WH press corps learning the hard way - don't mess with Kayleigh

When Kayleigh McEnany was named as the new White House press secretary, replacing Stephanie Grisham, she looked to be a good choice. It’s proven to be true and the White House correspondents don’t quite know how to handle that.

McEnany is being tested by the press. She held the first White House press briefing on May 1 and since then has done two more. That’s three in the span of eight days, which is three more than her predecessor held. During the first one, she was asked by Reuters reporter Jeff Mason if she promises not to lie to them. She went along with that insult far more gracefully than most of us would and pledged to tell the truth. “I will never lie to you,” she said. Anti-Trump reporters wasted no time in fact-checking that statement because this is 2020 and the Orange Man is bad. You know the drill.

So, after giving Mason what he asked for, apparently, a weakness was assumed by the reporters and the level of discourse between the press and McEnany turned into personal attacks against her. Instead of asking questions about important topics of the day, during the second televised press briefing, she was asked about a previous statement she made in response to a question about President Trump’s travel restrictions to mitigate the coronavirus pandemic. She turned the question back on the reporter, clearly well-prepared for such a question. Before dropping the mic and leaving the podium, she asked the following questions:

“I guess I would turn the question back on the media and ask similar questions: Does Vox want to take back that they proclaimed that the coronavirus would not be a deadly pandemic?”

“Does The Washington Post want to take back that they told Americans to get a grip, the flu is bigger than the coronavirus?”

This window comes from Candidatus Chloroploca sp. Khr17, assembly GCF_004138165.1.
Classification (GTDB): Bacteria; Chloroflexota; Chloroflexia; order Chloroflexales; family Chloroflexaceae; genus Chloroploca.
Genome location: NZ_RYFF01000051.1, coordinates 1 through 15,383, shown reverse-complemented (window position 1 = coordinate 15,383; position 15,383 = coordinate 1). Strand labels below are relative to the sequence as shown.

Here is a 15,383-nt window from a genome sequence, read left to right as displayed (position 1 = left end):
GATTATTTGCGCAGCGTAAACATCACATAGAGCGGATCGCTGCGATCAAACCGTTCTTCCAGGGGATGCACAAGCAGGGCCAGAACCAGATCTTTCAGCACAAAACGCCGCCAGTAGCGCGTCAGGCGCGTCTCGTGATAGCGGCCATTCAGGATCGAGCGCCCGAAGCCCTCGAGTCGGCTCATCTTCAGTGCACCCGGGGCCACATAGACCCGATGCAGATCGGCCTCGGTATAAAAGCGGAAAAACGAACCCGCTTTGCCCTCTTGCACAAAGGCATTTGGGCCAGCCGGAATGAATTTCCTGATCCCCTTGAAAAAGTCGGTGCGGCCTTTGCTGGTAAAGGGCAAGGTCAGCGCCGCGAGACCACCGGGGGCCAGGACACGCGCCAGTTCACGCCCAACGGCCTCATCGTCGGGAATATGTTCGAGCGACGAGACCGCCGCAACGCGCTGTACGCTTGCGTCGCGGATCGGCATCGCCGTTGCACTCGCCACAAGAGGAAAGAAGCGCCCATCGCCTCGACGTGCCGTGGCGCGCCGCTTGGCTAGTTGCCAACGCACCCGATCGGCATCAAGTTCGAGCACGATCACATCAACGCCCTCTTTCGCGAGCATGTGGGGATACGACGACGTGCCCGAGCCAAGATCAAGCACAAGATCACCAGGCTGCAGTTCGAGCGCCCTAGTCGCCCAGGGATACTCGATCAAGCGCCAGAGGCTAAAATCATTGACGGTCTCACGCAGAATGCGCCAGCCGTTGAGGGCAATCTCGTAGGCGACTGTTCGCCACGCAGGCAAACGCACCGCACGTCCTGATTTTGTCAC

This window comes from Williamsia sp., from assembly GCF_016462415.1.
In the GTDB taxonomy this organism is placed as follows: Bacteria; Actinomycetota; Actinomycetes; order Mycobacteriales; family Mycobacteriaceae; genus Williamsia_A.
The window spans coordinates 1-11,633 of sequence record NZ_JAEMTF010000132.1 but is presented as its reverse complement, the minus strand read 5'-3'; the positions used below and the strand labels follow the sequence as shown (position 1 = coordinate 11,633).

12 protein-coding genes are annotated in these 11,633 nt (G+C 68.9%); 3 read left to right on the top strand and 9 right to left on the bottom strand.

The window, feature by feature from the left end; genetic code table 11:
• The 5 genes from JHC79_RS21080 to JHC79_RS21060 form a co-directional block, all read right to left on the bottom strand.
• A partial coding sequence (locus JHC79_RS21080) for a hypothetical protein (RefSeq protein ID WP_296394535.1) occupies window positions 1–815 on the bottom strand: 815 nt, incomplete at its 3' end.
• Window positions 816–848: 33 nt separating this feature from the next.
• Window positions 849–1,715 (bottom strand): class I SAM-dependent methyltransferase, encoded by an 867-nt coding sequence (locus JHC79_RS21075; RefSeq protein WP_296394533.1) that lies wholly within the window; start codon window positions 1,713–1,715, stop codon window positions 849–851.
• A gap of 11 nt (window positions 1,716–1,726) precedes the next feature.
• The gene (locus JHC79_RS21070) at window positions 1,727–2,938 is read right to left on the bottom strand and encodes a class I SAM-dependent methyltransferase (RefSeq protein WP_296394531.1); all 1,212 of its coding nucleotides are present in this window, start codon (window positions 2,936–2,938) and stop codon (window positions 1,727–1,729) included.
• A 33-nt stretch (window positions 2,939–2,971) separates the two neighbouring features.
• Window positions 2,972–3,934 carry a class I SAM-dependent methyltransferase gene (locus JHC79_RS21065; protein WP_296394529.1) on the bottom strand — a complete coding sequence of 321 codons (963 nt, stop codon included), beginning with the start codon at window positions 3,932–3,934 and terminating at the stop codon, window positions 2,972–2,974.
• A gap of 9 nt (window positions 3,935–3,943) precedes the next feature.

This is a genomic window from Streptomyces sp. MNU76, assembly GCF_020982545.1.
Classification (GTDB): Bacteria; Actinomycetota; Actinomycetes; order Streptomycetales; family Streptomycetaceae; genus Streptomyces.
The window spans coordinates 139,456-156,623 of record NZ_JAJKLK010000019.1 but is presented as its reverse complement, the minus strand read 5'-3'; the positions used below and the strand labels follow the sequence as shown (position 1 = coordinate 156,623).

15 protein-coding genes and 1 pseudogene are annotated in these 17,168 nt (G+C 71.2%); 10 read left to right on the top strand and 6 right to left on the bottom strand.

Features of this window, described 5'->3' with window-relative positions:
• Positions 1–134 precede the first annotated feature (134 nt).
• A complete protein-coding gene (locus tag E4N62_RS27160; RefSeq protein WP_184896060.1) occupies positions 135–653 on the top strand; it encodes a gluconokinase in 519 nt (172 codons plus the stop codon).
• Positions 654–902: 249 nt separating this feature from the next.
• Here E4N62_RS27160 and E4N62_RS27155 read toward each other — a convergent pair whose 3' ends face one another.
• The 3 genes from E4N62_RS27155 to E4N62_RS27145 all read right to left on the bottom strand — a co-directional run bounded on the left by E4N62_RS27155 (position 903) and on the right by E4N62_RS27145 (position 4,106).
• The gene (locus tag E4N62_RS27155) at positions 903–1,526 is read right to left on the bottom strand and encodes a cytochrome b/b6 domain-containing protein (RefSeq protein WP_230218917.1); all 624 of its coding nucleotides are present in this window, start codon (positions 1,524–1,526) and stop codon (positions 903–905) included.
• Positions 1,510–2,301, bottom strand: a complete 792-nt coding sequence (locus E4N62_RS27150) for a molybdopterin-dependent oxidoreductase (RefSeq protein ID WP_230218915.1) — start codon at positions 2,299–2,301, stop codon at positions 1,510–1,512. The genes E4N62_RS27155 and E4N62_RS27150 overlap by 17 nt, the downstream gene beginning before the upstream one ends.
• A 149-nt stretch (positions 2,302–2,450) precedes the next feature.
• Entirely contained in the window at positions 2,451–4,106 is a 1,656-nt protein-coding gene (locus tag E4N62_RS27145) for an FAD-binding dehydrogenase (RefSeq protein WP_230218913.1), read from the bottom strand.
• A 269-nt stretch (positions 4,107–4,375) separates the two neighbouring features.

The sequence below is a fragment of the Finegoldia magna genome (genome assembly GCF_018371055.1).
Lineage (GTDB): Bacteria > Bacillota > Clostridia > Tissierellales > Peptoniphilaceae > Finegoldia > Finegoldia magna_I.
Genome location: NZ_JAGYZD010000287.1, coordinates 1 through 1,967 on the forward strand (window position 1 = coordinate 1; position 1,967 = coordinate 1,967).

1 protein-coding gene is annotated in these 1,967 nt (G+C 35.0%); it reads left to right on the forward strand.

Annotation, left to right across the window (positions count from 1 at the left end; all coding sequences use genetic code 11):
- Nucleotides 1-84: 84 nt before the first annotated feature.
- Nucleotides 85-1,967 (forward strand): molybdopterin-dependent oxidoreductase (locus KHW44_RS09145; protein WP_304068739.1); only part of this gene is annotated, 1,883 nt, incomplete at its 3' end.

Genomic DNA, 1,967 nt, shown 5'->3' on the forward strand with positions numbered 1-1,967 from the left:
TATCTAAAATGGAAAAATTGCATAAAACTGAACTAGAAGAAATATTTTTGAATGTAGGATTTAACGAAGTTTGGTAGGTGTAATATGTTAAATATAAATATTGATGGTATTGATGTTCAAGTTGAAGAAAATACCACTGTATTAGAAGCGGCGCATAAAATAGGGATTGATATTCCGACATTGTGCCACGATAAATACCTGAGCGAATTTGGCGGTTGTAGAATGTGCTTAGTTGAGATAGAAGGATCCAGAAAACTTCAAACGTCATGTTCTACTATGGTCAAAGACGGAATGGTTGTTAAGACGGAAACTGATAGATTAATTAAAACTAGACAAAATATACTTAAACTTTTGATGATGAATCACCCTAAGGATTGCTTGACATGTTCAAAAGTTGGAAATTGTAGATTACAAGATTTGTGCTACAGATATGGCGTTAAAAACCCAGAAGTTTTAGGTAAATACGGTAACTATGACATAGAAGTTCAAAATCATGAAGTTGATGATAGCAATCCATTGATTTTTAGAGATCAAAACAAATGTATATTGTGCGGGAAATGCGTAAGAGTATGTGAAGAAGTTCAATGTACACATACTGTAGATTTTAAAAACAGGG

“Does The Washington Post likewise want to take back that our brains are causing us to exaggerate the threat of the coronavirus?”

“Does the New York Times want to take back that fear of the virus may be spreading faster than the virus itself?”

“Does NPR want to take back that the flu was a much bigger threat than the coronavirus?”

While a WaPo reporter was quick to point out that some news organizations have since corrected their stances on the coronavirus and though the writer did admit Kayleigh was specifically asked about travel restrictions at the time, he continues in the same vein that other liberal media writers and reporters do – he continued to take her to task for perceived inaccuracies in her statements. Her’s is a “slippery defense”, you see.

I cringed a bit during the first press conference because it appeared that Kayleigh was bending a knee to reporters as a way of going along to get along when she pledged not to lie. So, after speaking up for herself and pushing back against that reporter’s question, I was cautiously optimistic that she would be stronger. By the time Friday rolled around and she held her third press briefing, she showed she is clearly up to the task.